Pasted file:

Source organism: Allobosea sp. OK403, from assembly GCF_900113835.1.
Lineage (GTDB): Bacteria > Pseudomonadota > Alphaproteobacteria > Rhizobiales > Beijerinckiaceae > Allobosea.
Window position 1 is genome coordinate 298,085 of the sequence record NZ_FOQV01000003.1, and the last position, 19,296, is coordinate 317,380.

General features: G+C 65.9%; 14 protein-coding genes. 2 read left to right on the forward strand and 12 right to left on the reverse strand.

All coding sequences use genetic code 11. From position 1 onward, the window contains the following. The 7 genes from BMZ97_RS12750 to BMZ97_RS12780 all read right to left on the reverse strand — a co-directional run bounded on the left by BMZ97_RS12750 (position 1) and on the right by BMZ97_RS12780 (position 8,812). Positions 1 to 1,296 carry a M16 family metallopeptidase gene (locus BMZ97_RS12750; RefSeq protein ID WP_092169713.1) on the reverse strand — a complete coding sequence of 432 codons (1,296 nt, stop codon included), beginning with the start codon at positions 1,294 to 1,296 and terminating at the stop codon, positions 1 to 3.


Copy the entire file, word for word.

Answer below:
Source organism: Allobosea sp. OK403, from assembly GCF_900113835.1.
Lineage (GTDB): Bacteria > Pseudomonadota > Alphaproteobacteria > Rhizobiales > Beijerinckiaceae > Allobosea.
Window position 1 is genome coordinate 298,085 of the sequence record NZ_FOQV01000003.1, and the last position, 19,296, is coordinate 317,380.

General features: G+C 65.9%; 14 protein-coding genes. 2 read left to right on the forward strand and 12 right to left on the reverse strand.

All coding sequences use genetic code 11. From position 1 onward, the window contains the following. The 7 genes from BMZ97_RS12750 to BMZ97_RS12780 all read right to left on the reverse strand — a co-directional run bounded on the left by BMZ97_RS12750 (position 1) and on the right by BMZ97_RS12780 (position 8,812). Positions 1 to 1,296 carry a M16 family metallopeptidase gene (locus BMZ97_RS12750; RefSeq protein ID WP_092169713.1) on the reverse strand — a complete coding sequence of 432 codons (1,296 nt, stop codon included), beginning with the start codon at positions 1,294 to 1,296 and terminating at the stop codon, positions 1 to 3.